Virginia Hall © Charlie Hietala

Virginia Hall

Charlie J Hietala

Stafford Springs, Connecticut, USA

Artist Statement

Just like Ginger Rogers and the whole backwards and in heels quote, Virginia Hall was the 007 of WWII with a wooden leg. If anyone wanted a real life block buster movie, Virginia Hall’s life would provide it! From the tragedy of losing her leg in her twenties through a gun accident, to surviving bomb raids, to training to become a spy and escaping France on foot over the Pyrenees – her life would be an action packed thriller of selfless heroism.

Virginia, turned down for a Foreign Service appointment went on to become a very successful ambulance driver and later spy. She entered enemy territory undercover twice, developing a resistance network. Their tasks included meeting in the woods to obtain vital air drop supplies, helping captured soldiers in hiding escape, and the most dangerous, she transmitted intelligence to the Allies to help win the war on the radio. After years in occupied France, the risk of discovery as the woman the Gestapo named “The Limpy Lady” became too great, she escaped in a group with a scout traversing 30 miles over the Pyrenees Mountains on foot.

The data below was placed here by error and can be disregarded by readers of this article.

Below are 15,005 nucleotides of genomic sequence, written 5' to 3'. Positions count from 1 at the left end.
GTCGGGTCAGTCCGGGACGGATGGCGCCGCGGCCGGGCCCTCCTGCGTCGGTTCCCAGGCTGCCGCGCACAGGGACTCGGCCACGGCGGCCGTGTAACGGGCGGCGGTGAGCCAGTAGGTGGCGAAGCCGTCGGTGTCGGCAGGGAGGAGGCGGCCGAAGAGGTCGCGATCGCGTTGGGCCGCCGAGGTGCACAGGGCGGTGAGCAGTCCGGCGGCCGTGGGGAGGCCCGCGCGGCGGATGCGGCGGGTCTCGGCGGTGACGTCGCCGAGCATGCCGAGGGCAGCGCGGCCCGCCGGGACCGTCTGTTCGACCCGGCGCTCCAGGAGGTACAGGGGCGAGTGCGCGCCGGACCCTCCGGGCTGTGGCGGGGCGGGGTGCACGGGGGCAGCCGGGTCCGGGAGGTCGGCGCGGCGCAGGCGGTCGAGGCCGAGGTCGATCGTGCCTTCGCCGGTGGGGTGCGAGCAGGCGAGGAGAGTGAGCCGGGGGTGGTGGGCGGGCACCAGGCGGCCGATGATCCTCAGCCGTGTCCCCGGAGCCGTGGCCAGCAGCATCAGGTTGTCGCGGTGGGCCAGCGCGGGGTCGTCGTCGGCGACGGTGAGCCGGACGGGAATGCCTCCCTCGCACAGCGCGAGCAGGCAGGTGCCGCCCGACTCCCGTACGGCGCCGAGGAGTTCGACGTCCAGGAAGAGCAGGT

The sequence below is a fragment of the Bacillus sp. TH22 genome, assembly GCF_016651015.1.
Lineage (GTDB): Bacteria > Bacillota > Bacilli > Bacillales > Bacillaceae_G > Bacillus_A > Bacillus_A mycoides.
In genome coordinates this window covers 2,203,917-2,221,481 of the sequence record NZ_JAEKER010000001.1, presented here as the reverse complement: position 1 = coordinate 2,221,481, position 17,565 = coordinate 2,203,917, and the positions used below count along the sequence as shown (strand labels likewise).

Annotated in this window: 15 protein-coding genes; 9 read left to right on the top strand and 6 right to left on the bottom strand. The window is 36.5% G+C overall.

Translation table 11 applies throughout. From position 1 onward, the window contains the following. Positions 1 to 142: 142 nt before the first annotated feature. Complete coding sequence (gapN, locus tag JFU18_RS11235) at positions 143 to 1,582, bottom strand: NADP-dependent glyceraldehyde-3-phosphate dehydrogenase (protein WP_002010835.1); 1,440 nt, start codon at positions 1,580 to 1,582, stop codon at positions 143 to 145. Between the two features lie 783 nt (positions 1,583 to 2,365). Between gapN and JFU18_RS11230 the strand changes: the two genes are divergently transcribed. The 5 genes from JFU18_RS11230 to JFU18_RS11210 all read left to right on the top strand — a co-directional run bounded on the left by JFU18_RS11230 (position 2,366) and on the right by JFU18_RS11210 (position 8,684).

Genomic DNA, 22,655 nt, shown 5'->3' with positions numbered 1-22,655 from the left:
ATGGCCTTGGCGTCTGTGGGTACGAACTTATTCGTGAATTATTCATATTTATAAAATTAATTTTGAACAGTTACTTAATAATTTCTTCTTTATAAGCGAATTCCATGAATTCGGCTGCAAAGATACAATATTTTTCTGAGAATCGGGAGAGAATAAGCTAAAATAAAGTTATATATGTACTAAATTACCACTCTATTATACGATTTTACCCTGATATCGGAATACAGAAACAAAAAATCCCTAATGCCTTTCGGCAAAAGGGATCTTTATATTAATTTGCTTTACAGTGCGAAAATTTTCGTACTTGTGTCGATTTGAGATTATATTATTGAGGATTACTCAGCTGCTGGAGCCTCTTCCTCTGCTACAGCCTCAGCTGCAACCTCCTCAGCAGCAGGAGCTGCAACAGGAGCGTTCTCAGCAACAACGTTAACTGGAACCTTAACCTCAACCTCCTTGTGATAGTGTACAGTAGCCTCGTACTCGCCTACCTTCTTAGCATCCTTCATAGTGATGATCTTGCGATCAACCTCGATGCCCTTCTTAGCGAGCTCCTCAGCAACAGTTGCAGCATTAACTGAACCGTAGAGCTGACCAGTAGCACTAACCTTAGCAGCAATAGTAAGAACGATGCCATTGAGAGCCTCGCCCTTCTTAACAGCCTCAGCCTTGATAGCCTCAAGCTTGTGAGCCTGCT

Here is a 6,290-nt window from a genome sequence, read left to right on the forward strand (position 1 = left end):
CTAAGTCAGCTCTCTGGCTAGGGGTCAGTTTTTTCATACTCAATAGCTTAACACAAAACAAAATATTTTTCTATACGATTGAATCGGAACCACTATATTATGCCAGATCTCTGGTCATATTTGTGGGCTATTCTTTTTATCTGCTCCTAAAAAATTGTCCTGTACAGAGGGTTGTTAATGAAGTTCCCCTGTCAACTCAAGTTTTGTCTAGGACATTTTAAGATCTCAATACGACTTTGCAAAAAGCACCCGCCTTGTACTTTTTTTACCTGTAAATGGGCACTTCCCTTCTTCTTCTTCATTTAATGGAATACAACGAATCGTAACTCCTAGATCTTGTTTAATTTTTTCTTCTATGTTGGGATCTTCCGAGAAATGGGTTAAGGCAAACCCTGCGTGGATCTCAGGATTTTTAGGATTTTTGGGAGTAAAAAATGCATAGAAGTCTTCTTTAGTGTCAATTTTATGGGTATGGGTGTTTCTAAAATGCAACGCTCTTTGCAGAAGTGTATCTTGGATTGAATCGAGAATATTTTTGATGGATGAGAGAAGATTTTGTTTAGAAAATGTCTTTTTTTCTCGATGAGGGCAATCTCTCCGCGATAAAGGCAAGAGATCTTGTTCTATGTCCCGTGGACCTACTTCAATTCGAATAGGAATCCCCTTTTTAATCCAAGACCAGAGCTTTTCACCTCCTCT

Upon the end of the war, she was recognized with awards from various Nations –

• Croix de Guerre Avec Palme, France
• Member of the Order of the British Empire, England
• Distinguished Service Cross, United States

Machine quilting represents prison bars and flowers while the quilt goes from the darkness of war on top to light representing the future. Wooden beads represent the mountain peaks she traversed as well as her prosthetic leg, while the glass beads represent the lives she touched or saved.

Woman’s Groundbreaking Accomplishment

The Gestapo’s most wanted female spy of WWII, Virginia Hall, an amputee, successfully fooled the Nazi’s to save lives, independently built an intelligence network, and obtain and transmit intelligence.


Quilt construction includes fusing, piecing,trapunto, machine quilting and melting processes.


The materials used include recycled dryer sheets, recycled tea bags, batiks, tulle, beads, and handmade cording.